One word of caution: If you’re a people-pleaser, rescuer, co-dependent or enabler personality, you may want to support a recovering addict from a distance. The path in and out of addiction is often writhe with lies and manipulation. If you have trouble with boundaries you might get tangled in a web of manipulation while thinking you’re just being helpful. Know thyself.

Speak the Truth in Love

No matter the conversation or situation, love conquerors all. Speak the truth in love. Addicts have lived a life of lies. They need Truth and they need Love. Just like all of us. Bring strength, not pity. Bring encouragement, not condemnation. Be supportive, not enabling.

Keep It Simple

Our human nature is to complicate things. But, God’s way is simple

In the Book of Matthew, Jesus said: “‘Love the Lord your God with all your heart and with all your soul and with all your mind. This is the first and greatest commandment. And the second is like it: ‘Love your neighbor as yourself.’[Matthew 22:36-40 (NIV)]

I know God cares deeply for the the lost and hurting and He rejoices when we care too. So, as you’re praying about what God is calling you to do, please pray about:

Who is God to you?

How does God see “those people”?

Then you will know what to do.

If you enjoyed reading this post, please share it with your friends.

Disclaimer: I am a layperson. I do not have a formal theological degree or training, I’m not a counselor, psychiatrist, psychologist, or ‘ologist of any kind. I am not a specialist or have any formal training about drug and alcohol addiction. This post is written from my personal experience and insights. Nothing more.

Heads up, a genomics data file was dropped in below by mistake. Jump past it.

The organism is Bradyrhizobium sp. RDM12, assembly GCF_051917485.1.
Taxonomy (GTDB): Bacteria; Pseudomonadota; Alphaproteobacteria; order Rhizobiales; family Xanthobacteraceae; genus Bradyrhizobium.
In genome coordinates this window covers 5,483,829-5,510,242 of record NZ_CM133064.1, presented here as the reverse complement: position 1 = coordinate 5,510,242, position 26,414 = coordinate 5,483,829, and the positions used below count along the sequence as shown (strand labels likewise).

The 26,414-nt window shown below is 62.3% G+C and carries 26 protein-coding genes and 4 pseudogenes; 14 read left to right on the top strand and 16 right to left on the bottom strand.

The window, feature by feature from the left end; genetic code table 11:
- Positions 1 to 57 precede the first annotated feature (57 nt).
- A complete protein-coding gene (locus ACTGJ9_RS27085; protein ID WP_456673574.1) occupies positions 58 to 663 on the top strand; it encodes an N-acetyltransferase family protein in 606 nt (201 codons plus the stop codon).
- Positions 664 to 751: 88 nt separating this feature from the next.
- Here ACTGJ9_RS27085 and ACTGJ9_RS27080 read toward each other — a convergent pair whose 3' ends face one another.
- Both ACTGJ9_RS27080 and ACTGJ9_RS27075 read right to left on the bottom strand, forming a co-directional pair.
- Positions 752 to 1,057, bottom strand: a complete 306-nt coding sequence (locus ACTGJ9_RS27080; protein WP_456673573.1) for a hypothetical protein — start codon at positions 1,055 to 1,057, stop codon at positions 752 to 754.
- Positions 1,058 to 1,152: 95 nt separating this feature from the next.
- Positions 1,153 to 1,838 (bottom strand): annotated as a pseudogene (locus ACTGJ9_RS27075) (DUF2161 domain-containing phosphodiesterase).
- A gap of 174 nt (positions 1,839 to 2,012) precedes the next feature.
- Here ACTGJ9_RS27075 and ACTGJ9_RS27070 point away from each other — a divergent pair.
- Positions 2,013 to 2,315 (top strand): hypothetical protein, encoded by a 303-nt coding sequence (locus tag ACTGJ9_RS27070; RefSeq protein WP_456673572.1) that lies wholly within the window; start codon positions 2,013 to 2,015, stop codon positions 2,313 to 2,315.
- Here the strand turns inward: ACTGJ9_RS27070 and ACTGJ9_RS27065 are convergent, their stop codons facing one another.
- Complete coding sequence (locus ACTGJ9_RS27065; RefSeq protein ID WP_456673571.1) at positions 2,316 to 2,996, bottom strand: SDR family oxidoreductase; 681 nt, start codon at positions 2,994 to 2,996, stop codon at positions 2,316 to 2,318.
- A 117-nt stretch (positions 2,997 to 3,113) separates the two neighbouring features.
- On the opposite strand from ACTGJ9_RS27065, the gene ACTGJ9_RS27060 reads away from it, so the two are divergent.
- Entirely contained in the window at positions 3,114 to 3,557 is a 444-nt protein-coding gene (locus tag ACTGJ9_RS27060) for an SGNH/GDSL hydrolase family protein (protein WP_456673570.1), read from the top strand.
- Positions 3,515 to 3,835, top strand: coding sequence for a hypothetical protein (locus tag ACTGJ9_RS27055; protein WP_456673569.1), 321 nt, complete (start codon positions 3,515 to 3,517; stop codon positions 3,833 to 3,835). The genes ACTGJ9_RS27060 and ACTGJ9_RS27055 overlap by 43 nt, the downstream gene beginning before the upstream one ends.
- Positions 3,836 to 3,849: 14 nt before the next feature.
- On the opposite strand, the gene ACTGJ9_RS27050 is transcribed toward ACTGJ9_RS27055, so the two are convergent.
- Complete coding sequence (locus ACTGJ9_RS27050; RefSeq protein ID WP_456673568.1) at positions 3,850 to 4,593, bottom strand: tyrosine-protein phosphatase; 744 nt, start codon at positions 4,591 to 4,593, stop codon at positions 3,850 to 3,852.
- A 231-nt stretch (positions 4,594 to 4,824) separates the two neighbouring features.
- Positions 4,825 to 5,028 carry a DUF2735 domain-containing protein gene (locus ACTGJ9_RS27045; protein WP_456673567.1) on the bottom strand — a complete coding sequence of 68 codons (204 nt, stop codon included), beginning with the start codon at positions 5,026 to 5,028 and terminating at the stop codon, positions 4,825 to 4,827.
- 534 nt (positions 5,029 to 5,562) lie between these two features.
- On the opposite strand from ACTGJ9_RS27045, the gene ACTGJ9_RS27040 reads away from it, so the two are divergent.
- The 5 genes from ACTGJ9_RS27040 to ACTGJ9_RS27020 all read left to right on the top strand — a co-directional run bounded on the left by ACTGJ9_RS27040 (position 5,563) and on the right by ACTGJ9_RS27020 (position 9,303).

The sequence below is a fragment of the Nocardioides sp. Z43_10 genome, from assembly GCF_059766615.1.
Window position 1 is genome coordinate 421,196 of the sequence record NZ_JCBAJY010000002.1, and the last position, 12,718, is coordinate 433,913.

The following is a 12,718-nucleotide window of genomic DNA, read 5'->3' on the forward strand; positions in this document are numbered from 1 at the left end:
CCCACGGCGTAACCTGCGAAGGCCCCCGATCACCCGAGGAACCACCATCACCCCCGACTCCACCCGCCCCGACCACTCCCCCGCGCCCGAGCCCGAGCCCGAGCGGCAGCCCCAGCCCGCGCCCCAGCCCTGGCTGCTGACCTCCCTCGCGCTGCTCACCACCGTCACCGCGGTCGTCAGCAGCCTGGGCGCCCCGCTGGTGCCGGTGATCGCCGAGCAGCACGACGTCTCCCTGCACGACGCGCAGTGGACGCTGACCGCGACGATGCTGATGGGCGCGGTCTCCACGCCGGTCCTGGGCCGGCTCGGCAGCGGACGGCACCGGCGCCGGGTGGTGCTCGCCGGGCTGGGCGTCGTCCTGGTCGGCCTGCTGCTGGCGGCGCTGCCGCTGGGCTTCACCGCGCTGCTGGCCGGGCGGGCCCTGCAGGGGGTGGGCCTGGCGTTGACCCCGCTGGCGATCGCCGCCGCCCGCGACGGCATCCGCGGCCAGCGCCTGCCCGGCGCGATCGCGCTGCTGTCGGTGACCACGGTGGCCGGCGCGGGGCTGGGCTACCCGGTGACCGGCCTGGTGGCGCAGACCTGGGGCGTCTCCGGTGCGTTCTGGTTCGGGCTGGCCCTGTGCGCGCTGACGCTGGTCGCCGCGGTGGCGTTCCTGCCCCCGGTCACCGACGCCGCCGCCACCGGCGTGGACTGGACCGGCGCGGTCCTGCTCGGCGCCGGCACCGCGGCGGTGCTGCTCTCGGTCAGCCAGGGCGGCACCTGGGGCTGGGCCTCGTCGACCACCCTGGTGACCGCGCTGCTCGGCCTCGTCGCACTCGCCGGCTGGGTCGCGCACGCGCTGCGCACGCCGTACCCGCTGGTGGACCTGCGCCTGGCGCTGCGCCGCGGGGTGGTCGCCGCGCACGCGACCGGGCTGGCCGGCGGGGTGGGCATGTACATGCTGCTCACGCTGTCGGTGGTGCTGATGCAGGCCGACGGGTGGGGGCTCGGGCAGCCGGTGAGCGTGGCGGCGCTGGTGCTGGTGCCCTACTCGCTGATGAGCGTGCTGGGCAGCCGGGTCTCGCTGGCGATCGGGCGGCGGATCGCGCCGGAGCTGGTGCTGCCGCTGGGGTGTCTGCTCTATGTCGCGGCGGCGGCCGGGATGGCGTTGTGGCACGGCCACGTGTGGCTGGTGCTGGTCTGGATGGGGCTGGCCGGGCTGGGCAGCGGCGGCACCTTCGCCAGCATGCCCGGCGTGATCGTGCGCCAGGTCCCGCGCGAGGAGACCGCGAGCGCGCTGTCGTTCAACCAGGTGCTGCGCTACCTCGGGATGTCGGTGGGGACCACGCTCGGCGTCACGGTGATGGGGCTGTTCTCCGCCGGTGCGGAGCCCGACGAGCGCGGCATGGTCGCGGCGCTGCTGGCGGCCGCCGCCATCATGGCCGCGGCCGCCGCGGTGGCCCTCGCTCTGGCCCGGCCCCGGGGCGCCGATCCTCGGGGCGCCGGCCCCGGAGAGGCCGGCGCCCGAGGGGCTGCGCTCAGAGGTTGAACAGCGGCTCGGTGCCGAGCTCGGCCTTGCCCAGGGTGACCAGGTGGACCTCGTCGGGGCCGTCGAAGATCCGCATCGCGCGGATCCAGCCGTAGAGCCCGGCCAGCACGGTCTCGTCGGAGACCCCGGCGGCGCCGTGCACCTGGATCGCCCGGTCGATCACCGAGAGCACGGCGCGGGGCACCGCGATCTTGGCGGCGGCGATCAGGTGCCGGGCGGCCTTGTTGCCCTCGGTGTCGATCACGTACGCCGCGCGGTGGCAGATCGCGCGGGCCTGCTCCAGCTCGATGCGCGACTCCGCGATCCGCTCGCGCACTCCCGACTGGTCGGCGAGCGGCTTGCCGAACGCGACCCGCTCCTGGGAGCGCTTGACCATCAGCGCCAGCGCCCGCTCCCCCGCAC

Sally Olson is a writer, blogger, wife, and battle-­proven homeschooling mom to sons. God, good words, good coffee and honest country living refresh her soul. She blogs about apples and country life at Garden Valley Homestead.


31 Days: Day 25 and I’m about to die – somebody reach out to me!!!!

Ha Ha! I’m half way kidding but not really. I’m about to die here with this daily writing gig but it’s been a good challenge for me personally. With two days notice for this challenge and it falling during an incredibly busy time I’ve had to prayerfully wing it. But thanks for hanging in there with me – all one of you. My hubs maybe. Ha! Ha!

I wanted to share a few pictures today of my brother who came through this weekend while on his way to visit a friend who had cancer surgery in Baltimore. He drove 12 hours (our house was half way) to sit in a waiting room for a few hours to be with the family, pray with them and then head back the next day. Now that’s a ministry of presence. The man he went to see is in his discipleship group from church and they are a close knit group.

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John was able to watch Sophie run in the fund run at school and made Mitchell a bike ramp. The kids love him so much. He’s a fun Uncle and we enjoyed the time with him.

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Love those hats guys!

31 Days: Day 9 – When the mundane turns divine

When you’re entrenched in churchy activities where you’re constantly surrounded by other Christians it means we need to be that much more prayerfully aware of our surroundings in the world through the little things. Our trips to the bank, the grocery store, the office at work, fill in the ___________. It means the mundane becomes the divine and sometimes when we least expect it and in ways we never would’ve dreamed. I’ll never forget an experience I had like that.

I was looking out the kitchen window as I prepared chicken salad sandwiches for me and Randy. I happened to notice an older black gentleman sitting on the steps down the sidewalk from our house. The scene was familiar. Old man with an old bike parked in the same spot and he was resting in the shade. We had never spoken but I’d seen him at this same resting spot before. I very much sensed in my heart that God was telling me to share a few of these sandwiches with that man. I said, “You have got to be kidding, God! That is a man and I’m a woman and you really want me to walk down two sandwiches to him?”